I Realized My Daughter Wasn’t an Introvert Like Me, so I Had to Change
Shy is my middle name. OK, it's actually Dawn, but it should be my middle name. Honestly, just being around people makes me blush, and the thought of spontaneously speaking to people is terrifying. We can quibble on what to call it — introverted, shy, socially anxious. Regardless, I have always preferred to stay home with my family/husband/a good book than venture out in the land of strangers.
Then, I had kids. And I wasn't allowed to do that anymore.
I mean, I could have. I could have kept them home, rejected the idea of play dates, and absorbed them into my own little bubble. They wouldn't have known the difference, and it would have been much easier for me. And I think that was my plan in the beginning. I would take my daughter to the park during the lull times so she had the whole thing to herself, and I would chase her myself. I absolutely loved those moments.
Then, as she got closer to 2 years old, I noticed that she loved going to the grocery store. She would wave at everyone we passed and beam her gorgeous toddler smile. Little kids fascinated her, and she would wave and wave until she couldn't see them anymore, craning her neck to see around me as I pushed the cart down the aisle.
I wasn't being fair to her by not getting her out into the world more often. She needed to be around kids, even though her father and I fancied ourselves her perfect playmates. But we weren't 19 months old. She needed to learn what it was like to be her own age and how other kids played and interacted.
This meant I had to come to grips with putting myself out there — something I had avoided for a very long time. Being a military family, we don't live near family, so I couldn't fall back on cousins or friends from my adolescent years. I just had to start fresh, stick my neck out there, and say, “Hey, you seem like a really nice person. I'm also a nice person, and I have a toddler, too. Want to hang out?”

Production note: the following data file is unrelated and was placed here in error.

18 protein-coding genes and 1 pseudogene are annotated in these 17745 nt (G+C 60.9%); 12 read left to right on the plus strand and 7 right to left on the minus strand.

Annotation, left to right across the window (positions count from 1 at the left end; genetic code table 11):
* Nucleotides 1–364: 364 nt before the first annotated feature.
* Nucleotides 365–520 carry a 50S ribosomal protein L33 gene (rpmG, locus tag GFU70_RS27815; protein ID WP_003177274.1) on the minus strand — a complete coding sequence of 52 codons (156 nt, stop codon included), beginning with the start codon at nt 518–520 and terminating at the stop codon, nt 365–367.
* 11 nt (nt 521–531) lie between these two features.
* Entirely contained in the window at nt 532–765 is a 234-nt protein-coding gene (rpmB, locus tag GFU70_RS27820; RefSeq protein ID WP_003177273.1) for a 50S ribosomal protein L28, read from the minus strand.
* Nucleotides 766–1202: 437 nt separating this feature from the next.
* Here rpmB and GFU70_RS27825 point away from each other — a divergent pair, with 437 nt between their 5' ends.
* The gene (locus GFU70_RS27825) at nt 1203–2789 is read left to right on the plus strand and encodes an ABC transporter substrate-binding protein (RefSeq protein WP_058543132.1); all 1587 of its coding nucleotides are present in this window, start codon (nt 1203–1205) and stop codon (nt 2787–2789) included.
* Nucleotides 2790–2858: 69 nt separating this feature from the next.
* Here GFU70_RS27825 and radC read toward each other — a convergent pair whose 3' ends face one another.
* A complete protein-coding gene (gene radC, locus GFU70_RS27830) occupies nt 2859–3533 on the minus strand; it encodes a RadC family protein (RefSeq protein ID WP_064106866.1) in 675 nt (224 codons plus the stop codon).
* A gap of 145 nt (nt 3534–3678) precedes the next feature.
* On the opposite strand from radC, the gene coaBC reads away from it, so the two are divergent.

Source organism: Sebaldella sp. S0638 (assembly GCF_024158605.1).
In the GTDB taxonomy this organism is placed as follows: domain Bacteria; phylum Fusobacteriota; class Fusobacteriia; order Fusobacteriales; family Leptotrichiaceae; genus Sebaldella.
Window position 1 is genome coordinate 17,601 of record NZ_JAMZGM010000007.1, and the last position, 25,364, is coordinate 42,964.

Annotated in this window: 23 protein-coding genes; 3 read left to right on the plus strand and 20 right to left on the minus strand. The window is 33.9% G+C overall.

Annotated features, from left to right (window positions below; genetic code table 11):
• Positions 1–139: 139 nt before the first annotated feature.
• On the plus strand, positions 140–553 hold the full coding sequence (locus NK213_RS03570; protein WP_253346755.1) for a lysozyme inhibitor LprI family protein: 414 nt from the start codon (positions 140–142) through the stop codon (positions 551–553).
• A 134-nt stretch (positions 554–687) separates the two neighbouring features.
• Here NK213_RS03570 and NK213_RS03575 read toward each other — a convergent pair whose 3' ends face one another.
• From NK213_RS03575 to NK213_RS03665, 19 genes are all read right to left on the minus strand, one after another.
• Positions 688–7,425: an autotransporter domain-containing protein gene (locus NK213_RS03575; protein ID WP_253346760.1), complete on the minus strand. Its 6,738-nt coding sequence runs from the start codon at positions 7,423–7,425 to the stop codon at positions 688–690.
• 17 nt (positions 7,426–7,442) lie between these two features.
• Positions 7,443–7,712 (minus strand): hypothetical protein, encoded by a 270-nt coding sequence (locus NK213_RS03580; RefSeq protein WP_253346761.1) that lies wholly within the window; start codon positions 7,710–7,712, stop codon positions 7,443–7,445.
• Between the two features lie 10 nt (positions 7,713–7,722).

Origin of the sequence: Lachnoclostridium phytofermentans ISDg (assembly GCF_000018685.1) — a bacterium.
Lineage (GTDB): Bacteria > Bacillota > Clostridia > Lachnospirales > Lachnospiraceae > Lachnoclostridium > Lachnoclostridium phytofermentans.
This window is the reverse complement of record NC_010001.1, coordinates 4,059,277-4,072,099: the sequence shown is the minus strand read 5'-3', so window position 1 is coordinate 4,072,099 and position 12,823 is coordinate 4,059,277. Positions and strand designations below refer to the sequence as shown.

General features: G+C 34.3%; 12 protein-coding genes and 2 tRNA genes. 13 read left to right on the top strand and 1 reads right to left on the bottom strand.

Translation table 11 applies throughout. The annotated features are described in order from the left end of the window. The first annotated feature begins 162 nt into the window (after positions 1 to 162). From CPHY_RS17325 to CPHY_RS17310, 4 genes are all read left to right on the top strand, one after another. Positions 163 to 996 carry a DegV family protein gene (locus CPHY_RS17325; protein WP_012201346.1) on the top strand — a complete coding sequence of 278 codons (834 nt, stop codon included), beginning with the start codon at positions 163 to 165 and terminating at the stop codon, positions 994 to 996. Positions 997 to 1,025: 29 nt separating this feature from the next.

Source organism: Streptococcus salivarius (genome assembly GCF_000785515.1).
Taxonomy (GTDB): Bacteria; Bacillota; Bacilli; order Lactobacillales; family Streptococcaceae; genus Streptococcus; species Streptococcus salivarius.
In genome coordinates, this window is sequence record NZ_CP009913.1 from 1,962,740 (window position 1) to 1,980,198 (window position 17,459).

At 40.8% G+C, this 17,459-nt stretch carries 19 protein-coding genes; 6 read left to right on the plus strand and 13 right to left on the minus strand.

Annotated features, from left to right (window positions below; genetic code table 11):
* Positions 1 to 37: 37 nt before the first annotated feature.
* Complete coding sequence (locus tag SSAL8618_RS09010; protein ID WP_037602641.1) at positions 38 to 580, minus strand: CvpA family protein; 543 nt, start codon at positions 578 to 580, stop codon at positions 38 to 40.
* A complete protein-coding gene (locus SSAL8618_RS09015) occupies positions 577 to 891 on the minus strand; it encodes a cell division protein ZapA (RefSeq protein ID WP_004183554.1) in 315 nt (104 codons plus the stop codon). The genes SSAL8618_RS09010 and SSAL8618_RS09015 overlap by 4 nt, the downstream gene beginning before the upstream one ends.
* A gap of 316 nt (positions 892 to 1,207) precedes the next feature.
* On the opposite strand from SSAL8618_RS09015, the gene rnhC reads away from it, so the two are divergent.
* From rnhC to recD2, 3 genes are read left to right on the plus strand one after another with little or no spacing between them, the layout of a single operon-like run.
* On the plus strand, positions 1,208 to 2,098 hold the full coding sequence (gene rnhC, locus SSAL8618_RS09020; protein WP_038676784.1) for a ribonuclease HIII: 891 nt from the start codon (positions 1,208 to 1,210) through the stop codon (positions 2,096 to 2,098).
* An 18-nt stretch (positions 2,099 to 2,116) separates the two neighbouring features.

It works! I met a really awesome friend with a little girl of her own, and my daughter and hers hit it off fabulously. I have videos of the two of them chasing each other around my living room — the slowest chase ever, toddler style. Then, such is the military lifestyle, she moved away, and my daughter and I were back to being just the two of us.
But I did it again. And again. And then I enrolled her in gymnastics, which let her be around lots of little kids but also allowed me to slink back into my introverted mode. I watched her jump on the trampoline and giggle with other uncoordinated girls while I reveled in my silence and alone time.
It was all about compromise. I didn’t have to take her to big play groups with lots of people that made me uncomfortable. I was able to garner a few friends with like-minded interests and same-aged kids. Eventually, she was old enough to attend organized events, which brought her structure and plenty of kids to interact with.
My little one loves people, crowds, social events, and chaos, while I enjoy intimate gatherings, reading, alone time, and calm. There was a way to keep both of us happy — it just took us a little while to find it.